Complex challenges mean mandatory COVID-19 vaccine unlikely: experts

A screen grab taken from a video issued by Britain's Oxford University shows a person being injected as part of the first human trials in the United Kingdom to test a potential coronavirus vaccine, by Oxford University in England, Thursday April 23, 2020. THE CANADIAN PRESS/HO-AP-Oxford University Pool via AP

I dug out from my travel files a battered yellow booklet called “International Certificates of Vaccinations.” It tells me that I have been vaccinated against smallpox, cholera, yellow fever, typhoid, paratyphoid (A and B), polio, pneumonia, hepatitis A, tetanus, typhus, mumps, and both kinds of measles. 

Every one of those used to cause epidemics.

The only difference between an epidemic and what’s now called a pandemic is that a pandemic also affects people you don’t know on the other side of the world. Locally, the effects of epidemic and pandemic are identical. People get sick. Some die. 

Because of my vaccinations, I needn’t fear any of those diseases. But an 80-year-old woman wrote to Dr. Keith Roach, author of a syndicated newspaper column, “I will never willingly get a vaccination for anything.

“I have only been sick once in my life, and it was after a vaccination I received in the seventh grade.” 

Her outburst tells me two things.

First, she has never survived an epidemic of any kind. 

Second, she offers no correlation between the vaccination and the illness she claims it caused. Did she get the same disease she was vaccinated against? Or some other unrelated disease?

Does she blame her illness on the weakened disease in the vaccine? Or some other element in the mix? Like mercury, perhaps? 

It doesn’t matter; she’s made up her mind about vaccines in general. All vaccines.

I wonder if her hostility will carry over to the COVID-19 vaccine, when it’s developed. 

Because it will be. For the first time in history, scientists in all countries are collaborating, examining hundreds of possible treatments, and sharing their progress, their failures and their successes.

A vaccine normally takes five to ten years to develop when scientists work in isolation. This one may be ready by January. 

There are only three ways to overcome a communicable disease like COVID-19.

One is exposure. When everyone has had the disease, and the survivors have developed an immunity to it, the disease will die out. That’s what happened to the plagues in Europe, in the Middle Ages.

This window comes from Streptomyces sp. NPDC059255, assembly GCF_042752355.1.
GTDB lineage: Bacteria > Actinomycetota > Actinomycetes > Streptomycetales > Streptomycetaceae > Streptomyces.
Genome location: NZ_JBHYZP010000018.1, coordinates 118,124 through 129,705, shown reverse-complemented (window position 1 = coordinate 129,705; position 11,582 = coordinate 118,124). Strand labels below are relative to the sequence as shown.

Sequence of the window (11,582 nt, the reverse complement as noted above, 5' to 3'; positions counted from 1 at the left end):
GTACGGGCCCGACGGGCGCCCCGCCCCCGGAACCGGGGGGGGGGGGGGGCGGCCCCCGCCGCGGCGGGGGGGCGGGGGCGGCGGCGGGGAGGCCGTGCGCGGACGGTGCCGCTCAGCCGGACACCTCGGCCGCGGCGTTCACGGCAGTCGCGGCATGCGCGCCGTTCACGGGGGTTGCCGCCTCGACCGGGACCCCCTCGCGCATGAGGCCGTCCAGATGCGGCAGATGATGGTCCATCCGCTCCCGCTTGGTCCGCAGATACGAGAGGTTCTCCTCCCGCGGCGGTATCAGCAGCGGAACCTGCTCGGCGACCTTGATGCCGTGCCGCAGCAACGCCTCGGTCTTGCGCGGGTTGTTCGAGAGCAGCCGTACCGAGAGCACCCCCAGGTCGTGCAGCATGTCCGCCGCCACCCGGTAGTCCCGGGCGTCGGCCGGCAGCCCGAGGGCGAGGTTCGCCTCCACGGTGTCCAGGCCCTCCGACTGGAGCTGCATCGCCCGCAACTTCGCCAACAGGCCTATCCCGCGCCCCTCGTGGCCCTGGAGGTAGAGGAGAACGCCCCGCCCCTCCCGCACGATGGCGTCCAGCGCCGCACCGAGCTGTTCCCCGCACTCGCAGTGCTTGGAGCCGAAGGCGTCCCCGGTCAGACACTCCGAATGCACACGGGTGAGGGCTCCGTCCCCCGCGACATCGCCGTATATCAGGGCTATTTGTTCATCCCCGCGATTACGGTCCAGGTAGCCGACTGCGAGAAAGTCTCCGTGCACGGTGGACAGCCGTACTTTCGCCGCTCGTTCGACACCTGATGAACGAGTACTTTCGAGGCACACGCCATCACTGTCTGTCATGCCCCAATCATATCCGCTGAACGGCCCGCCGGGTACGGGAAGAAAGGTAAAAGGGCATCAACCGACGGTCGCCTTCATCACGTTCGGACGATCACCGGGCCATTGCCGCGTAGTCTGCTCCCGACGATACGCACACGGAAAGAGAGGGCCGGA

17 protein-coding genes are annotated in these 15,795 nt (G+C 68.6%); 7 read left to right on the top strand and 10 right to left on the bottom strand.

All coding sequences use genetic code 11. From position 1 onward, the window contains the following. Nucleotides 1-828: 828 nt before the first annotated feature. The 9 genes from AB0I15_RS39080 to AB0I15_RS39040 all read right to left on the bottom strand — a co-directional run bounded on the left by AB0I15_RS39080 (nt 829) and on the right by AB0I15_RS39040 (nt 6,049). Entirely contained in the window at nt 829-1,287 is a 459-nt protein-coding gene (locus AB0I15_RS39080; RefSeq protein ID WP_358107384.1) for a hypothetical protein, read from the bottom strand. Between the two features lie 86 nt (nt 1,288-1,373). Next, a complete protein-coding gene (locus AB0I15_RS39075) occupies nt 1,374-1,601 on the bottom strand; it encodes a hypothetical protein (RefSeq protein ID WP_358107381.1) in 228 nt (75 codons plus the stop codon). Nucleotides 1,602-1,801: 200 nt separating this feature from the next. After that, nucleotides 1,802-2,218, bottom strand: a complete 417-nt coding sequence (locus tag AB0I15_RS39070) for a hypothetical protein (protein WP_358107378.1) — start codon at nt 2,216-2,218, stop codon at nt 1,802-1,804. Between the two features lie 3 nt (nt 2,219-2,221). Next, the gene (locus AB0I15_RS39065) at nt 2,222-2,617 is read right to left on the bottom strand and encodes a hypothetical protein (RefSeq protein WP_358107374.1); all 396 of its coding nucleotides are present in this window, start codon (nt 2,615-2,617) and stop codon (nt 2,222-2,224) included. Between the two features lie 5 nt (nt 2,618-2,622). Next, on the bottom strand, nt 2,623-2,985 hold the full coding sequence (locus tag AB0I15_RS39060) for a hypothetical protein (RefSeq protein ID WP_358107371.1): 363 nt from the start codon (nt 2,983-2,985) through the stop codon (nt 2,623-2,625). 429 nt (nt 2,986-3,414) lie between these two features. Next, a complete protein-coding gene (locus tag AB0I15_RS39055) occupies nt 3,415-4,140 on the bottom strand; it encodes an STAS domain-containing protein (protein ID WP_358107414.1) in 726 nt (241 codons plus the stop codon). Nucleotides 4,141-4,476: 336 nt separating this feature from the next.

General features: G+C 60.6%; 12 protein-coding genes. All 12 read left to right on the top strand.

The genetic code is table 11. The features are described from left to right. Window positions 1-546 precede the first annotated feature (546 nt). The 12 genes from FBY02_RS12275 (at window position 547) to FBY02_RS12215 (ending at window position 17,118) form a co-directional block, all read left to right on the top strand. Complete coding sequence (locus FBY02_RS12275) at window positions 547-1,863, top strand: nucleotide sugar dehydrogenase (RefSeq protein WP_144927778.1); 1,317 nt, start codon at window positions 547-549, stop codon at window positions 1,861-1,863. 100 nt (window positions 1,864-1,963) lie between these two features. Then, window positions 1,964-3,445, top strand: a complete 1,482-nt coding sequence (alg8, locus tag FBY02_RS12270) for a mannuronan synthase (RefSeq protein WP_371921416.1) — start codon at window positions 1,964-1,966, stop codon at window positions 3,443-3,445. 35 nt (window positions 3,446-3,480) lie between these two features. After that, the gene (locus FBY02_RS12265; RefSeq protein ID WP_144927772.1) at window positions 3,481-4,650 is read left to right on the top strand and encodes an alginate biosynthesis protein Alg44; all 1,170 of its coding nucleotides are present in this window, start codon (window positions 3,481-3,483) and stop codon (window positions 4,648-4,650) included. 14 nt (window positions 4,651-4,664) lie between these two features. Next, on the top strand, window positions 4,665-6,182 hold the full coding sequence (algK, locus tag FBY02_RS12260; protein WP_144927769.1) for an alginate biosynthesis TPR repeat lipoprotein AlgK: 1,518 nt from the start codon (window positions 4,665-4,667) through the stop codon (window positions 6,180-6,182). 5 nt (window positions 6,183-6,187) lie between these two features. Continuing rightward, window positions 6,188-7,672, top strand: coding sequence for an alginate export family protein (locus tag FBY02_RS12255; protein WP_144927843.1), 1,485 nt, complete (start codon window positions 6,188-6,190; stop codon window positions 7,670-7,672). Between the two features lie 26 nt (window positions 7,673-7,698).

The second is isolation -- basically, the tactic used by Canadian medical authorities.

Isolation works because a virus is not really a living thing. Unlike bacteria, it cannot reproduce on its own. A virus must find a host, so that it can train the host’s cells to become a virus factory. 

The host will either die, or recover. Either way, the virus must find a new host to continue the process.

If we could quarantine every human being on the planet, all 7.8 billion of us, from the concrete canyons of New York to the steaming jungles of the Congo, for at least three weeks, say, the COVID-19 virus would have run out of hosts.

Goodbye, coronavirus.

Obviously, that ain’t gonna happen.

So the third alternative is a vaccine. Which can be given to everyone -- again, from New York to the Congo -- to give the COVID-19 virus no place to replicate.

Yes, it can be done. Vaccines wiped out smallpox. They’ve almost wiped out polio—there are only a handful of active cases anywhere in the world today.

As you can probably tell, I’m in favour of vaccines. I’m alive today because of them. As a child in India, I lived through epidemics of most of the diseases I listed at the top of this column.

I’m also in favour of them philosophically. I’ve learned that life does not consist of a choice between opposite extremes. Both extremes -- too much or too little, all this or all that -- are equally harmful.

Take almost anything -- fire, water, oxygen, salt, sugar, parenting, discipline -- too much and too little are both dangerous.

The “good” always lies somewhere between the extremes. I think of it as the Goldilocks “just right” solution.

And vaccines fit that philosophical framework perfectly. You don’t have to choose total isolation, and you don’t have to risk the wrath of the full infection. You receive a tiny bit of the disease, either killed or so weakened that your body’s natural immunity can take crush it.

That’s how Edward Jenner discovered the smallpox vaccine. He observed that milkmaids (pardon the dated term) seemed immune to smallpox. The cows they milked had cowpox, a less-lethal cousin of smallpox. He tried deliberately infecting patients with tiny amounts of cowpox.

It worked. Because it fell on that spectrum between no disease and deadly disease.

The first COVID-19 vaccine may not be perfect. But it will be much better than 300,000-plus deaths.

Jim Taylor is an Okanagan Centre author and freelance journalist.